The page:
McMaster University

McMaster University

Faculty of
Health Sciences

One of McMaster's most senior staff members is too busy to work

Published: May 9, 2006
Family Medicine Photo
Barb Cave

When Barb Cave says goodbye to McMaster University at the end of this month, she’ll take with her a wealth of memories that include images most current employees may find hard to believe.

Who can imagine McMaster without any computers? Or recall walking through the former Royal Botanical Sunken Gardens, past an open field and a small library, before heading up the steps of Gilmour Hall? And making that trek every day in a skirt, as women were not allowed to wear pants to work?

All of those images and many more are firmly etched in Cave’s memory as she ends her 42-year career at McMaster. A special celebration in honour of her retirement is planned Thursday, May 11 from 2 to 4 p.m. in HSC-2J13. All faculty and staff are invited to attend.

"I was hired (at McMaster) straight out of high school," Cave said. "I came in for an interview and they called me the next day to offer me the job."

That job as a cashier involved taking payments from students, standing all day "in high-heel shoes and your pretty little dress." It was 1964, and it wasn’t until the late ’60s that the hard and fast dress code was changed to include pant suits.

Despite all the changes Cave has seen in the ensuing four decades, that cashier’s role is still carried out in the exact same spot today, in Room 208 of Gilmour Hall.

The location and types of work Cave has done for the University has changed numerous times. She worked for the bookstore, food services, and back at Gilmour Hall before landing in the Faculty of Health Sciences more than 30 years ago. Most recently she has been an accounting clerk in the finance department.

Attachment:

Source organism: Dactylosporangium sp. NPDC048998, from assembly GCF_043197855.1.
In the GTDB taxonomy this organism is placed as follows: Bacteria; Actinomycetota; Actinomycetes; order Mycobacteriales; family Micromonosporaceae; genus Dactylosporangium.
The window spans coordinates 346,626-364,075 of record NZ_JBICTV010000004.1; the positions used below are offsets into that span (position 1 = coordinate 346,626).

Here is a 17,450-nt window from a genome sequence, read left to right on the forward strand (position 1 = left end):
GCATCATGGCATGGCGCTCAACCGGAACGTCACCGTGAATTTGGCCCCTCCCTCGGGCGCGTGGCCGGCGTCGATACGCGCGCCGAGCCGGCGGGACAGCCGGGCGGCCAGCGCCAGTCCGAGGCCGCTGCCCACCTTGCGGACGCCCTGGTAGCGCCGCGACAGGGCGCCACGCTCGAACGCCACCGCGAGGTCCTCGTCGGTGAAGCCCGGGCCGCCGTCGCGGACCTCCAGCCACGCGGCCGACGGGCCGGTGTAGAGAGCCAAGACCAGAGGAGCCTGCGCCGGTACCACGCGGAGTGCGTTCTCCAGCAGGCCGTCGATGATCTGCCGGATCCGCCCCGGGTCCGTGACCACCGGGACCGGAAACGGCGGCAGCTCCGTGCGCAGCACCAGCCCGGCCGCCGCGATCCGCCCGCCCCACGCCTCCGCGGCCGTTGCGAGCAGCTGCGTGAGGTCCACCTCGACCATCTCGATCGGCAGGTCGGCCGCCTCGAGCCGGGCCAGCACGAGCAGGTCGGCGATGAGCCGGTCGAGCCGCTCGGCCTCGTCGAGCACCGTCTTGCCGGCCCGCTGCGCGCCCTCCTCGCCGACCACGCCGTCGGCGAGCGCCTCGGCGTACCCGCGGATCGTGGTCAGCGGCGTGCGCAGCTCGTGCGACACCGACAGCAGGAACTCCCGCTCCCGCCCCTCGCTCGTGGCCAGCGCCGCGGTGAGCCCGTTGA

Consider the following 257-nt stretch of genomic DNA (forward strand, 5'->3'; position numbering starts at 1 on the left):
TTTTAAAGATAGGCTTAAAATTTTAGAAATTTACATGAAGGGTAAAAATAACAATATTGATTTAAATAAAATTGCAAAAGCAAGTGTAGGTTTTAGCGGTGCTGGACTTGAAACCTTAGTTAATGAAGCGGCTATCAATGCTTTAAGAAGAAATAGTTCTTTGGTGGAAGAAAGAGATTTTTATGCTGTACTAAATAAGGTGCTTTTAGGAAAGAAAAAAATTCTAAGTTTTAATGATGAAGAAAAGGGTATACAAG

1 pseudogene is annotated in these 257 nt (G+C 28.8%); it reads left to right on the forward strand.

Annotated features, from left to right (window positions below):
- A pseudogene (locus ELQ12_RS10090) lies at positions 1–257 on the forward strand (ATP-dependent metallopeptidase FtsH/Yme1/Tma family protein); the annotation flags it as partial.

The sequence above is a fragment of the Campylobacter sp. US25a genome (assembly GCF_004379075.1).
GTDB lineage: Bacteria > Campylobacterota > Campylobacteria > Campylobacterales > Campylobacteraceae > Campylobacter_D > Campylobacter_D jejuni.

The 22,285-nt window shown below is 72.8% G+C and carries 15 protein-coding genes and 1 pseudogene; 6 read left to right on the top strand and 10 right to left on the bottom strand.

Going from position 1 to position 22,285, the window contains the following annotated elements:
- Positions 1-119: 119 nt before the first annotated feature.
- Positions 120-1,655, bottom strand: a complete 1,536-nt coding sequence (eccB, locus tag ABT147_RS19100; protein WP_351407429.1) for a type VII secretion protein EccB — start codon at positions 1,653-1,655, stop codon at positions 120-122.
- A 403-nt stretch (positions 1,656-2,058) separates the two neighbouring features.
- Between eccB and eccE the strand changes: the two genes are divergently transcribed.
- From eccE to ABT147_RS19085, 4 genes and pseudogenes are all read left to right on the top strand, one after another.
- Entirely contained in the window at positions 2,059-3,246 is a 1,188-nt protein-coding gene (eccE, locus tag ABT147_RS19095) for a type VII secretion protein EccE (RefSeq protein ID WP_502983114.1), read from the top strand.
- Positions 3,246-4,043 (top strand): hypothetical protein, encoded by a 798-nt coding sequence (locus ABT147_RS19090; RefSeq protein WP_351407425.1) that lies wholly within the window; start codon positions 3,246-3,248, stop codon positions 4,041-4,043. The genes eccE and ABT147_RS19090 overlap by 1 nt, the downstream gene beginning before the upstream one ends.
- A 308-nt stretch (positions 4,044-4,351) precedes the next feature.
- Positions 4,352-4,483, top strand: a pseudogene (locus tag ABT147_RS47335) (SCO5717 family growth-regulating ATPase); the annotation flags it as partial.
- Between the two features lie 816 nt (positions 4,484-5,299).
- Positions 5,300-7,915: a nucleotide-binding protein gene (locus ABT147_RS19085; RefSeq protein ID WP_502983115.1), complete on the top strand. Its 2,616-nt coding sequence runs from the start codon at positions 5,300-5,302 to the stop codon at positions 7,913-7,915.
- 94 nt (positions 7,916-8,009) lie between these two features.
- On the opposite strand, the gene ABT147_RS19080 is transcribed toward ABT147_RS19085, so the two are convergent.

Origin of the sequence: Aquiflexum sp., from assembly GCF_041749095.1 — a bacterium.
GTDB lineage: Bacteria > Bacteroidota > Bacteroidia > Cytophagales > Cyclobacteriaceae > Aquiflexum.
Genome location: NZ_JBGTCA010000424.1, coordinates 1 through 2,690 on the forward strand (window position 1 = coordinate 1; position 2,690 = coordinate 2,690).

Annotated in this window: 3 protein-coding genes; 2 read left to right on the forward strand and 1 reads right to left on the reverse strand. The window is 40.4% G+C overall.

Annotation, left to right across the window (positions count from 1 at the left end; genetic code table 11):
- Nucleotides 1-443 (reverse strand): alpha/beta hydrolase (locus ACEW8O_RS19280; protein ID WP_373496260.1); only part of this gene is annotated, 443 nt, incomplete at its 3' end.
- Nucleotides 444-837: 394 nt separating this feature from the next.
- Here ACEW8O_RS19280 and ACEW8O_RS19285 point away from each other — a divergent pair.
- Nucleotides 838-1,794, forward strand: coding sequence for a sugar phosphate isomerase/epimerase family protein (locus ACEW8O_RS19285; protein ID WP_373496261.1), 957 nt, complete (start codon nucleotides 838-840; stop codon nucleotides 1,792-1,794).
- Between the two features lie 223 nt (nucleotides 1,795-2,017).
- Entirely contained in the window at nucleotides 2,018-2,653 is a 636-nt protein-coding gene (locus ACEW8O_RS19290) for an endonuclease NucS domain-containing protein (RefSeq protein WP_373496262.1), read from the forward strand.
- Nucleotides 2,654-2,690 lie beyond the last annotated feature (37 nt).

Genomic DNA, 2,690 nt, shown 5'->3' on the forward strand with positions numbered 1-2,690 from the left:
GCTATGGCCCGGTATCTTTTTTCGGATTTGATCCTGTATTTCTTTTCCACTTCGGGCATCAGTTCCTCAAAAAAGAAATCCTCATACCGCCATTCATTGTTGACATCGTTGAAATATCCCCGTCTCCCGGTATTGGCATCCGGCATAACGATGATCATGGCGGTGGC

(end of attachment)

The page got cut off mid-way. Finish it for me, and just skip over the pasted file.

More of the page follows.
As the longest serving staff member at McMaster, Cave has witnessed and been part of huge changes at the University.
"I was here when the University got its first computer system in 1968," she said, recalling the "huge and amazing machines."

She was also on the ground floor, figuratively and literally, when the Health Sciences Centre was built in the early ’70s. It was built on the site of the sunken gardens that Barb used to walk through every day, and she worked on the project to furnish the building.

"I started working here before the place even opened," she said. "We walked on planks over mud flats to enter at the side of the building. And we wore hard hats to move about in the building.

"It was really exciting at that time, with all the building going on, and researchers arriving from all over the world."

She remembers one day in particular during the construction. Visibly pregnant, she was wearing a hard hat and the very fashionable style of the day - a mini-skirt.

"You get the visual – somebody told me I looked like a turtle," she recalled with a laugh.

The list of different jobs she’s held over the decades is long, and it’s a key reason she has always been happy working at McMaster.

"I’ve always enjoyed every job I’ve done. If I didn’t like the job, I would at least make it fun.

"Life is fun, I don’t have time to work anymore," said the mother of two grown children and grandmother of one, who is relishing the idea of retirement. "There are too many other things to do."

Although she had lived in the Hamilton area all her life, she recently moved to Port Dover with her partner Ron Watson, and she is looking forward to the laid back lifestyle of the community. Golfing, boating, traveling and horseback-riding are just a few of the things she has planned to occupy her time.

She also enjoys skiing in the winter, is a member of the Red Hat Society, and has been involved at the local level in provincial and federal politics.

Will she miss working at Mac? Honestly? No, she said. She won’t have time to miss it. There are just too many other things she plans to enjoy.

But her co-workers will miss her.

"It’s so hard to believe we won’t have Barb around here anymore," said Jody Boxall, comptroller for FHS finance department, and Cave’s supervisor. "She has such a superb institutional memory.

"And it’s especially hard to believe she’s even old enough to retire. As I said to her when she told me she was leaving, ‘I’m extremely sad that you’re leaving, but I’m extremely happy for you.’"

Barb’s official last day at work is May 31. "Oh yes, I’ll be in that day," she says, "but I don’t think I’ll be working."

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